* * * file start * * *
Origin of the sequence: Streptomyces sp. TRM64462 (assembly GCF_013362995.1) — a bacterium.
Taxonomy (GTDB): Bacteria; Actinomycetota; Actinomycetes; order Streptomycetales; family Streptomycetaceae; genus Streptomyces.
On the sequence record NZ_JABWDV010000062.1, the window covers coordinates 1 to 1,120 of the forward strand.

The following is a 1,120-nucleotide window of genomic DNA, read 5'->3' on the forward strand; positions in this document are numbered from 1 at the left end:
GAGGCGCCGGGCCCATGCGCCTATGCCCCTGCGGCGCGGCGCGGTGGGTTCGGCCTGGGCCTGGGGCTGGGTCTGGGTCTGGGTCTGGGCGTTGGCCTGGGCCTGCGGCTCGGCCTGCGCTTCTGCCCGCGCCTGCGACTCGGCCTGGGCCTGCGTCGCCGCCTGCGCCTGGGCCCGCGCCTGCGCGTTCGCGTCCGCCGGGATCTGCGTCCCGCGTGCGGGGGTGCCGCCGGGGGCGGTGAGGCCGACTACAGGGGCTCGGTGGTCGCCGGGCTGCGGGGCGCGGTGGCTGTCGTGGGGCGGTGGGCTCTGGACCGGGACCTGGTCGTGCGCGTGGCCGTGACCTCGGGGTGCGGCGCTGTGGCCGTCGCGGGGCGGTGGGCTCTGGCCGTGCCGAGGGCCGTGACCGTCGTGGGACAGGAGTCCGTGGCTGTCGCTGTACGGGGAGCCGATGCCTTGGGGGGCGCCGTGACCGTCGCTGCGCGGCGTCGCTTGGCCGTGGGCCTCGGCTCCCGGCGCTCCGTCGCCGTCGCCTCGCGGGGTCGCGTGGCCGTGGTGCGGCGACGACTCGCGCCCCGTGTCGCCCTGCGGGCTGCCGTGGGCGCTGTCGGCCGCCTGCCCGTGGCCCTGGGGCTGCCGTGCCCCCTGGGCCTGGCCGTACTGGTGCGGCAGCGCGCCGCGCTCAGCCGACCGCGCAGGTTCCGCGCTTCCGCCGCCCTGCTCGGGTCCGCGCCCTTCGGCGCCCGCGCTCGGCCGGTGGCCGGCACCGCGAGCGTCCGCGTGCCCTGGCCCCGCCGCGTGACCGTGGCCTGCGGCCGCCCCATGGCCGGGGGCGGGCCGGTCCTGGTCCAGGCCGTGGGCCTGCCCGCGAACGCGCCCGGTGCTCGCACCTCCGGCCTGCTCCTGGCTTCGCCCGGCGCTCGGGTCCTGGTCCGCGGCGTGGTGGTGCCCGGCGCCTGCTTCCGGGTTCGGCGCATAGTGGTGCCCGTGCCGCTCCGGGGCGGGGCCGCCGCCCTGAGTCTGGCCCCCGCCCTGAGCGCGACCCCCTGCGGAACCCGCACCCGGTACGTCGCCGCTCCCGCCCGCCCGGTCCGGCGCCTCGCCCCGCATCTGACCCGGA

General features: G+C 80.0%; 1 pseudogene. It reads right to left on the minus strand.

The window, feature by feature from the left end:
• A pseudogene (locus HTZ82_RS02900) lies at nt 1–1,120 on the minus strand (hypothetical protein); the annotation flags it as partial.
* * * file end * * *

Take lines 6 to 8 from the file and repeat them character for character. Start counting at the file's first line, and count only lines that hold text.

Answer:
General features: G+C 80.0%; 1 pseudogene. It reads right to left on the minus strand.

The window, feature by feature from the left end:
• A pseudogene (locus HTZ82_RS02900) lies at nt 1–1,120 on the minus strand (hypothetical protein); the annotation flags it as partial.